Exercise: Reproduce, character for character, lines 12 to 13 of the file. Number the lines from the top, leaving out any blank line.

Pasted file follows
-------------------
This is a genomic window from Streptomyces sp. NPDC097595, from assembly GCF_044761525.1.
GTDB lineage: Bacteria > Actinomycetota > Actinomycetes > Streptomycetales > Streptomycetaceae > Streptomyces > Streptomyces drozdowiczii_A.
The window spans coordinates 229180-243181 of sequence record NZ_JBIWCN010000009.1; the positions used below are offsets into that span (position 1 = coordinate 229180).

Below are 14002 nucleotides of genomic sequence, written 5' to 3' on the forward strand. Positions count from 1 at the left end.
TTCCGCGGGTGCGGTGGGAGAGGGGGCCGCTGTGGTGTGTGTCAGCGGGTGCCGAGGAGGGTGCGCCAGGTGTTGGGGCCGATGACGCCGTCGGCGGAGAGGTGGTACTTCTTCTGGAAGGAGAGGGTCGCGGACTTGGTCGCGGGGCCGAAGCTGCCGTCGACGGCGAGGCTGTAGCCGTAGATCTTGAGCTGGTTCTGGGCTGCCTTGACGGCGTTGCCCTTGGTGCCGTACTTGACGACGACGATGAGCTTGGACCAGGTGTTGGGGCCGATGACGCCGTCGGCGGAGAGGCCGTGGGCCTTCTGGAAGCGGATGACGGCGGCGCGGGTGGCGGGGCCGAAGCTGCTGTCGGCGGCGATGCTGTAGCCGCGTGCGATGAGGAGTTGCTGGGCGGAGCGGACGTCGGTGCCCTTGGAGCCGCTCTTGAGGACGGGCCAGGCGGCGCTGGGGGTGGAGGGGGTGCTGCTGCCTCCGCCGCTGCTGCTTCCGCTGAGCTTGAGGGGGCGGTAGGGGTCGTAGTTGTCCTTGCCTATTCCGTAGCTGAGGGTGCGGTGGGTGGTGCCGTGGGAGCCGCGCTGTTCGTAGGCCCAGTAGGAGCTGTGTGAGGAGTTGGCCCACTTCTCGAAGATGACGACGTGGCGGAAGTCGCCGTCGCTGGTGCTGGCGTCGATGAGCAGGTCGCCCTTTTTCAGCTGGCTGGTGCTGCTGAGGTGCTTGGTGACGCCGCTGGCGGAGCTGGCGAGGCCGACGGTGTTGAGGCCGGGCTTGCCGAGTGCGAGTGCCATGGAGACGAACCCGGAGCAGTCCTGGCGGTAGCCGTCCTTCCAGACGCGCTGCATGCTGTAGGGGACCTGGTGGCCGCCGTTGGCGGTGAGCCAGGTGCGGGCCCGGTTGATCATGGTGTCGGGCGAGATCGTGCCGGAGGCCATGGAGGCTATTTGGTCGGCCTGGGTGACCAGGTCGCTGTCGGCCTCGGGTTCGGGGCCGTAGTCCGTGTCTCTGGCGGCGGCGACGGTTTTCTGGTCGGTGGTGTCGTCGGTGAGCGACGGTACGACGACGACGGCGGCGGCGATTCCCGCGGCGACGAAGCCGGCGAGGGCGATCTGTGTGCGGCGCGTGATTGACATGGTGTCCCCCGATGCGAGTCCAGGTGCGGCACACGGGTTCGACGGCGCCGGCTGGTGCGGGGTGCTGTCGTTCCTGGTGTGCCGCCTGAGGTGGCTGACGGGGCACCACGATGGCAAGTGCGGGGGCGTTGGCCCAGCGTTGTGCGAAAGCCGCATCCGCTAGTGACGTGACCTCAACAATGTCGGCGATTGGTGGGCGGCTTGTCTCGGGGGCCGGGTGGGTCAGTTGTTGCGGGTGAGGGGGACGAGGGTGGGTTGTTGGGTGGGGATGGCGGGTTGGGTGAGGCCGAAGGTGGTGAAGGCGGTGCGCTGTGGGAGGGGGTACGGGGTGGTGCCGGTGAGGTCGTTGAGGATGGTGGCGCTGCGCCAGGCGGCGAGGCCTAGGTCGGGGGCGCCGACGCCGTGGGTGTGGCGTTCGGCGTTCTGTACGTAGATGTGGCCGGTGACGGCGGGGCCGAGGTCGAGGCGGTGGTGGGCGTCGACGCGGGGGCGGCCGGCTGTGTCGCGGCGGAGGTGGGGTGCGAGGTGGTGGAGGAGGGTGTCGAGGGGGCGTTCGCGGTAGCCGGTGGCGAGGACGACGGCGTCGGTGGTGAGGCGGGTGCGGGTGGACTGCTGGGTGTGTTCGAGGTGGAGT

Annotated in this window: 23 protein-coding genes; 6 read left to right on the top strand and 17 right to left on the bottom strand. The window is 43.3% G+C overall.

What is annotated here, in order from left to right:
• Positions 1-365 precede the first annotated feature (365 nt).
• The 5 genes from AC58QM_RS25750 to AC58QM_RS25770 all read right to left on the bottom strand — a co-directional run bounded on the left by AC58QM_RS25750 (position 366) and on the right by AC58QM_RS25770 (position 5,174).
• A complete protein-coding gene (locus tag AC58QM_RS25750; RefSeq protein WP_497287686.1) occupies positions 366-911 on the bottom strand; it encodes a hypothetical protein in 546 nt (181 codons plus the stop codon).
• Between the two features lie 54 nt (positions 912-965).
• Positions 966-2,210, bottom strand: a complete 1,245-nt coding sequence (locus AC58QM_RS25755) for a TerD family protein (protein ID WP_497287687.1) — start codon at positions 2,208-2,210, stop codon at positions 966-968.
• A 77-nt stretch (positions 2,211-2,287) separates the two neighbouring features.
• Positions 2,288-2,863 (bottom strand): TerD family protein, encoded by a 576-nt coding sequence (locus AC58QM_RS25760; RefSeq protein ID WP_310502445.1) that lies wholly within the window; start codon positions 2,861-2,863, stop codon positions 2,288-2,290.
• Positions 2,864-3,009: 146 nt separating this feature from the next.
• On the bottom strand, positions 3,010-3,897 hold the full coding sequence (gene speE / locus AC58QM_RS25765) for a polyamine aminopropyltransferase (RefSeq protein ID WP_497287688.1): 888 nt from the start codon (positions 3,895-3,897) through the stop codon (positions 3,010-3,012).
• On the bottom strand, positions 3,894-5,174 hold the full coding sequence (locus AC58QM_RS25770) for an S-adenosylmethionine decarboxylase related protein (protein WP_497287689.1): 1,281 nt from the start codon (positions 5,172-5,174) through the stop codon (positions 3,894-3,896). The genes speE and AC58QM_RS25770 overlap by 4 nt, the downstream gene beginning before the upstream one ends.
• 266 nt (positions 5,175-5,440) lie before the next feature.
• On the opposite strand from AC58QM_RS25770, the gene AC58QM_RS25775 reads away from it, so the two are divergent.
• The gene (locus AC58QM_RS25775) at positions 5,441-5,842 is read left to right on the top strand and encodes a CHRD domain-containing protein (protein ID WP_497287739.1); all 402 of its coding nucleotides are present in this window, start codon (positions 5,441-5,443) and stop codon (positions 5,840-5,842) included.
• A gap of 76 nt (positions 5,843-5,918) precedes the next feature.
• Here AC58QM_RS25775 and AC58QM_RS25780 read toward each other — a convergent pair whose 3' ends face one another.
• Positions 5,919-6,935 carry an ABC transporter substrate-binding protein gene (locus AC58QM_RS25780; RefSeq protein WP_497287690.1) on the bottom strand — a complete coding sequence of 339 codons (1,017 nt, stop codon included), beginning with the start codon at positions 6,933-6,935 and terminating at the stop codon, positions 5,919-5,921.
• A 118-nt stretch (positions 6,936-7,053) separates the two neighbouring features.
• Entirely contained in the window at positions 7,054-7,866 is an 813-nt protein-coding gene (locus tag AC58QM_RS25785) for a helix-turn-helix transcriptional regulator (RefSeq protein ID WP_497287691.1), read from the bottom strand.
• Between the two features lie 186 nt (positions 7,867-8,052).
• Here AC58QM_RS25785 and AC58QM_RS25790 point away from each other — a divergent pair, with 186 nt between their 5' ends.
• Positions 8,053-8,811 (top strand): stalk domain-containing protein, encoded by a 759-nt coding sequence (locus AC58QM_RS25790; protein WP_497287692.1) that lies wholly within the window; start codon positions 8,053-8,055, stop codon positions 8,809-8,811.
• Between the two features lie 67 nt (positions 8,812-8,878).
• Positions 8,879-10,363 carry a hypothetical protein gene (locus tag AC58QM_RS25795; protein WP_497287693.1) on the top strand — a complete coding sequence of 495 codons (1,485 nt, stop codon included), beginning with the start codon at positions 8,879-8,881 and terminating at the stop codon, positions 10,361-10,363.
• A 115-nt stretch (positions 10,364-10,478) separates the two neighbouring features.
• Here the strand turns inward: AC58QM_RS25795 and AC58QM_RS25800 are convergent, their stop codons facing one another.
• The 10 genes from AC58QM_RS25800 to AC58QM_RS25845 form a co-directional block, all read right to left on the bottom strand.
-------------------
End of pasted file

• Positions 966-2,210, bottom strand: a complete 1,245-nt coding sequence (locus AC58QM_RS25755) for a TerD family protein (protein ID WP_497287687.1) — start codon at positions 2,208-2,210, stop codon at positions 966-968.
• A 77-nt stretch (positions 2,211-2,287) separates the two neighbouring features.